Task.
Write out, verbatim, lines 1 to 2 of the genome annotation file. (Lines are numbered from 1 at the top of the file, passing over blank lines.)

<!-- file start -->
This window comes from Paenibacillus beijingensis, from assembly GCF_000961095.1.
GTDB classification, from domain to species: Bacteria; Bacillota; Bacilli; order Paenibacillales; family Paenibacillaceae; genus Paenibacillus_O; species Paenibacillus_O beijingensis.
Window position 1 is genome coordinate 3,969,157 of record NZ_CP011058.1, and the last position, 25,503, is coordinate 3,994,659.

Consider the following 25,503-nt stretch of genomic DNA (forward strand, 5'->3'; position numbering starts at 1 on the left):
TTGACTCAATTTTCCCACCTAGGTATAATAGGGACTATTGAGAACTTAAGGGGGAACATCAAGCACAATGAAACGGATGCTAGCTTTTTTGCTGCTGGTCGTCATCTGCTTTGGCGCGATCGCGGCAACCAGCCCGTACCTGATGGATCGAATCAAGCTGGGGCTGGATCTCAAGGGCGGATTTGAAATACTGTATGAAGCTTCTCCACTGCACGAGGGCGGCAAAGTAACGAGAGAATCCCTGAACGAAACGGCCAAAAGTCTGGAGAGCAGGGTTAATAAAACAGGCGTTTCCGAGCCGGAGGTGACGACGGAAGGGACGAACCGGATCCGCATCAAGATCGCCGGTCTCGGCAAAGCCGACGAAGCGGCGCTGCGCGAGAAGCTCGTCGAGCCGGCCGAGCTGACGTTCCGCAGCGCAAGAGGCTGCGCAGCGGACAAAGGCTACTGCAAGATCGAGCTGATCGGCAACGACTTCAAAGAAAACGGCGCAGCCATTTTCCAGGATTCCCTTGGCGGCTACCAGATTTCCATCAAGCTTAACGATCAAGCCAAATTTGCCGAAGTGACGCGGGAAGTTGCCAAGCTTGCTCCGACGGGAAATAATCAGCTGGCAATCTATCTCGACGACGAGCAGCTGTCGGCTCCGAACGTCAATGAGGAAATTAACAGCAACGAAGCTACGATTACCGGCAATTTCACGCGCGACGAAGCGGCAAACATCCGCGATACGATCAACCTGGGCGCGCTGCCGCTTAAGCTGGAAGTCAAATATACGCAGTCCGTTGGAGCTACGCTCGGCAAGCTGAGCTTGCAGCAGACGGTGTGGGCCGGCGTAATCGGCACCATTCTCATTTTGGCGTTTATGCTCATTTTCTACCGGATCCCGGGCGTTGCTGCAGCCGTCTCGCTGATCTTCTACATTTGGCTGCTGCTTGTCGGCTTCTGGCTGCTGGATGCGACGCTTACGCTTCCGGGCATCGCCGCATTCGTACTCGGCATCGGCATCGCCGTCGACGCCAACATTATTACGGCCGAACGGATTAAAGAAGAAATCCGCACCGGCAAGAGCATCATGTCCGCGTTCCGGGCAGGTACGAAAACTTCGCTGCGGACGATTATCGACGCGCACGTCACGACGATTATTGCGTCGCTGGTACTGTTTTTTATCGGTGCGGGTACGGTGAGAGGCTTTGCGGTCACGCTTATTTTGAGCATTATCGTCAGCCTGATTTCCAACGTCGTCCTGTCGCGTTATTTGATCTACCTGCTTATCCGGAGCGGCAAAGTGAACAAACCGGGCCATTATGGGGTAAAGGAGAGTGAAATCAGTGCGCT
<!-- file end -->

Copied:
This window comes from Paenibacillus beijingensis, from assembly GCF_000961095.1.
GTDB classification, from domain to species: Bacteria; Bacillota; Bacilli; order Paenibacillales; family Paenibacillaceae; genus Paenibacillus_O; species Paenibacillus_O beijingensis.